Social media apps that Americans use for entertainment, staying in contact with family and friends and passing the time may pose hazards for our mental health, according to an internal Facebook study about Instagram.
Dr. Lisa Batson, a psychiatrist with Crystal Run Healthcare in Middletown, says there has been an increase in conversations over the rise of social media apps and people who are comparing themselves to what they see online.
“People can post pictures, they can put filters that are funny and very innocent,” Batson said. “Others can be really altering the reality of what people look like, whether it be their body, whether it be their face.”
What You Need To Know
- According to a report from the Wall Street Journal, Facebook - the parent company of Instagram - conducted an internal study showing the use of the app among young people led to an increase in insecurities
- In the report, Facebook says 32% of teen girls said when they felt bad about their bodies, Instagram made them feel worse
- Dr. Lisa Batson says the long-term effects of social media can lead to prolonged anxiety and depression among other issues
According to a report from the Wall Street Journal, Facebook — the parent company of Instagram — conducted an internal study showing the use of the app among young people led to an increase in insecurities and negativity about body image.
The journal obtained internal data meant for CEO Mark Zuckerberg.
“No one posts, like, the burnt turkey from Thanksgiving, but it's always, like, this gorgeous turkey. So, like, no one's posting the bad stuff,” Batson said. “People kind of see that all the time and are like, 'Oh, my gosh, I have all the burned turkeys, why does this person have like the best turkey ever,' but really, they probably have a lot of burnt turkeys.”
In the report, Facebook says 32% of teen girls said when they felt bad about their bodies, Instagram made them feel worse.
Facebook also says Instagram is the most influential platform due to its popularity among teenagers.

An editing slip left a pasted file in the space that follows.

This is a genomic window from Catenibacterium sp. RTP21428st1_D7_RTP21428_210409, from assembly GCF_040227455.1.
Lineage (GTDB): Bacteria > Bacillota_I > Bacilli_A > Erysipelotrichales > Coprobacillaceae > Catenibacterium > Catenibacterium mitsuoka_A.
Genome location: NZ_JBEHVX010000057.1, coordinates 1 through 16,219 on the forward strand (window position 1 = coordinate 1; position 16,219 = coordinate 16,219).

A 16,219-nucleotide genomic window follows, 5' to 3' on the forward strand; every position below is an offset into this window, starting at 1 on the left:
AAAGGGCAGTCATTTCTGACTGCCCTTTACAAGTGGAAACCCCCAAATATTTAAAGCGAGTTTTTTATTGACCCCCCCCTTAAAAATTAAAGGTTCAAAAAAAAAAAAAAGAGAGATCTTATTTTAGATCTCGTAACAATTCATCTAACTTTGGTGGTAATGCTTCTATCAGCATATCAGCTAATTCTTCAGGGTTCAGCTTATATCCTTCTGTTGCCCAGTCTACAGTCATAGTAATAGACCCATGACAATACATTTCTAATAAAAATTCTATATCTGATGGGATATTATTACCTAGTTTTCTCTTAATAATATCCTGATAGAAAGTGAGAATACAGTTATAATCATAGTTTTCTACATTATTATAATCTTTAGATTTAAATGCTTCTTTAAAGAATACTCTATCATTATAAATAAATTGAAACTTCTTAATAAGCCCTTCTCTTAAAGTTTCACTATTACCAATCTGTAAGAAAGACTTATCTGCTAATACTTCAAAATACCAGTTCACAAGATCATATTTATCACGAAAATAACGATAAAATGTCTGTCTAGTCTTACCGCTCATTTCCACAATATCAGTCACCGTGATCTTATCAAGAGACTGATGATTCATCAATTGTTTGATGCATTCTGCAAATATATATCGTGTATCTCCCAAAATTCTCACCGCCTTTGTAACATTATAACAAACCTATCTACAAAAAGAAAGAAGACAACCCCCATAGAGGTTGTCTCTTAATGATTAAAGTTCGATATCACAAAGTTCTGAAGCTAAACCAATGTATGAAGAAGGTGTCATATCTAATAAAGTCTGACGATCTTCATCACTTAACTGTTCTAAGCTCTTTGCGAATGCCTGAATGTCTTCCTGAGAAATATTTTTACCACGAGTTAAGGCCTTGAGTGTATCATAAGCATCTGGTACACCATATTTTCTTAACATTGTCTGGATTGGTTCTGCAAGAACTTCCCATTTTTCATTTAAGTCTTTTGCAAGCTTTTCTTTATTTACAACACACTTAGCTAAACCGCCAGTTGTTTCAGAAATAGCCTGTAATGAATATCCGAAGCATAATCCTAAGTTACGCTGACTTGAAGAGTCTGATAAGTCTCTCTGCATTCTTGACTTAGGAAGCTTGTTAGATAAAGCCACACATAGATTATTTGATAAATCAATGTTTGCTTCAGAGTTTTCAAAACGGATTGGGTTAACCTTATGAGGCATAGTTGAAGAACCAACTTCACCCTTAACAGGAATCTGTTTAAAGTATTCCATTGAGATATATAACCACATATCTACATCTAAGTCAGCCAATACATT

Batson said, “Girls tend to be more intentional about kind of, you know, looking at beauty, or kind of making comparisons and feeling insecure, inadequate.”
In a response to the reporting, the head of public policy for Instagram said the journal “focuses on a limited set of findings and casts them in a negative light," and the company stands by the findings, adding it demonstrated their “commitment to understanding complex and difficult issues young people may struggle with.”
Batson said the long-term effects of social media can lead to prolonged anxiety and depression, among other issues, but says all social media is not a bad thing. It should, however, be used responsibly and in moderation, she said, adding that parents should be part of the solution and set limits on their teen's social media use.
“Your kid, if your kid can, you know, tolerate looking at other people's videos and know kind of what's attainable, what's not attainable, OK, great," Batson said. "I mean, they shouldn't still be on it all the time, but they might not be as much of an issue as somebody that's a little bit more insecure and more affected by that.”
Facebook was working on an Instagram for kids, but put a halt to it after the reports on the photo-sharing apps' impact on teen's mental health.